After some further discussion, we were asked to take the structure and apply it to a community being built in Copenhagen centered on an exchange economy utilizing virtual currency. We split up into 4 groups intermixed with CBS masters level students and our cohort. As we brainstormed we identified the main challenge was how to create a net zero or net positive energy community while keeping the Utility companies involved. One strategy centered around repositioning the Utility companies as the miners and validators of the virtual currency and marketplace validators. This would allow the economy to set its own price (in virtual coin) for what the generation of electricity or reuse/reclamation of water was worth and so on. A practical example would be a tenant exchanging coins from energy produced by solar panels for vegetables grown by someone else utilizing vertical farming techniques in the building. This community could then act as a proof of concept and link together with other Smart Communities to share data and create the core for a larger Smart City.
After each group presented our findings, we talked more about what Copenhagen was doing to link its systems to a Smart City grid and studied the Living Lab initiative where they were monitoring air quality and noise. Finally, we had a brief reception where we talked further about sustainability and its role in Denmark, Europe and the world. For all involved, it was an amazing day of collaboration, idea generation and cultural exchange.
When first arriving at the Dong Headquarters, walking through the modern 21st century design of the all glass building was an adventure in itself. The morning was spent listening to the presenters discuss why Dong Energy is a leader in offshore wind, bioenergy, and energy solutions and what some of their current projects were. Although Dong Energy operates primarily in Northwestern Europe, the presenters discussed the company’s expansion into Asia as well as the United States where the company will continue to invest in offshore wind farms in order to provide more areas with green energy. The company stresses the importance of sustainability in all aspects of its company which was shown to us by a brief look into their sustainability goals and sustainability report as well as how some of that reporting is done and measured.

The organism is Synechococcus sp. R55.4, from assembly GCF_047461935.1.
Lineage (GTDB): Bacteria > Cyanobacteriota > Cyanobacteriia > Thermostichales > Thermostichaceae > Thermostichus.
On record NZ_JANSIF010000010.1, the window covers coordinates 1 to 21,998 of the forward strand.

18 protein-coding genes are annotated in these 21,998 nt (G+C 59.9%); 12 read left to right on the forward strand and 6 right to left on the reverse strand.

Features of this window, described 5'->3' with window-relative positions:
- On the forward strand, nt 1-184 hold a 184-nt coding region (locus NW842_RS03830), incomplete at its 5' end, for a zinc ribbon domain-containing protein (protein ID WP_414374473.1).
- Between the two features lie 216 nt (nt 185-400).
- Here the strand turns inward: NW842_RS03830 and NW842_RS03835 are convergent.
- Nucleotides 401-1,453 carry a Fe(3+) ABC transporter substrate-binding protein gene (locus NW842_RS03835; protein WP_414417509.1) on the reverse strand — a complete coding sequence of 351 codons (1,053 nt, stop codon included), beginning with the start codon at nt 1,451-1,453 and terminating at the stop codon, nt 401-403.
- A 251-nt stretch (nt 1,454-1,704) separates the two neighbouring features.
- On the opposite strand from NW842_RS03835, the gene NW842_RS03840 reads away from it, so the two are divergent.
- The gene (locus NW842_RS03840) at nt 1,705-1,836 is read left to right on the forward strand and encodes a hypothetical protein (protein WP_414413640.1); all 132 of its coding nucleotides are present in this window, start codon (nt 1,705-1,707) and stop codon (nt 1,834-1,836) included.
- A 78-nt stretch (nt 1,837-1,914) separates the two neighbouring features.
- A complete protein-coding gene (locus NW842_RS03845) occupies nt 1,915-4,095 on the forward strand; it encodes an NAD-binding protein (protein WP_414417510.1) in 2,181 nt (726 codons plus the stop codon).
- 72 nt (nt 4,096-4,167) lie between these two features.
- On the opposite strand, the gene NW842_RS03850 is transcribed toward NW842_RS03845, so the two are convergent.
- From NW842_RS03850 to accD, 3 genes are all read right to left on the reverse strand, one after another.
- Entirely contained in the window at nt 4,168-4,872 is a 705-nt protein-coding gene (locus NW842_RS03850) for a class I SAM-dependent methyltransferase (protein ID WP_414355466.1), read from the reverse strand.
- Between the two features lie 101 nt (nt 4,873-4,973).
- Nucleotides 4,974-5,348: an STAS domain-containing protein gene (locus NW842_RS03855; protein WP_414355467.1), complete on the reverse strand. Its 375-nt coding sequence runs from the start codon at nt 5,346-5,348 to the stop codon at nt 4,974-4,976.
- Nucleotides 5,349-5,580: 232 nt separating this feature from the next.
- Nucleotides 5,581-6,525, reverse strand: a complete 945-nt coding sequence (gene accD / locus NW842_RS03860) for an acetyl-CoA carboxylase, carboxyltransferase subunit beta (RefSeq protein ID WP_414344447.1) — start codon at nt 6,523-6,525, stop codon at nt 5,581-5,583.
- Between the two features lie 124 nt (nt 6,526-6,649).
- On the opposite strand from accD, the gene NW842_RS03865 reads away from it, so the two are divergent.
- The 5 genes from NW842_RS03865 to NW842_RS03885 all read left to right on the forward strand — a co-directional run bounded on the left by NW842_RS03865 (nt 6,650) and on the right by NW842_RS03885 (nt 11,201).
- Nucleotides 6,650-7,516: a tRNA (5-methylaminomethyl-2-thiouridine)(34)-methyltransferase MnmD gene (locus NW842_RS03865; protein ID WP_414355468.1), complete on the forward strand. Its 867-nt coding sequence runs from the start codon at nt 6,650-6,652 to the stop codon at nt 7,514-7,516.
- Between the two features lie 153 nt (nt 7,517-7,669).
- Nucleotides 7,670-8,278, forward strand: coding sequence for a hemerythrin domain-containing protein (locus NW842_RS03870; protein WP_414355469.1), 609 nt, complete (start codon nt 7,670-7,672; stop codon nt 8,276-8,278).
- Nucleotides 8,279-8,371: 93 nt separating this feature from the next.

While visiting Rockwool, a leader in stone wool insulation designed to focus on energy efficiency, sound absorption, fire resilience, and durability, the Head of Stakeholder Engagement demonstrated the effectiveness of the stone wool. This was fist done by showing our group a small, noisy room that was unable to be heard due to the high-quality insulation, and another example was a fire being lit under a block of stone wool with no negative reaction occurring once the fire hit the block. After the demonstrations, our group had the opportunity to speak with the Rockwool presenters about their sustainability efforts, including a preview of Rockwool’s 2016 sustainability report that was being released the morning of our visit. We then were able to discuss the company’s contribution toward achieving 10 of the 17 Sustainable Development Goals (SDGs) which sparked a good conversation with the group about Rockwool working toward achieving all 17 goals since some of their efforts within the other 10 overlap with other SDGs that they are not discussing within the sustainably report.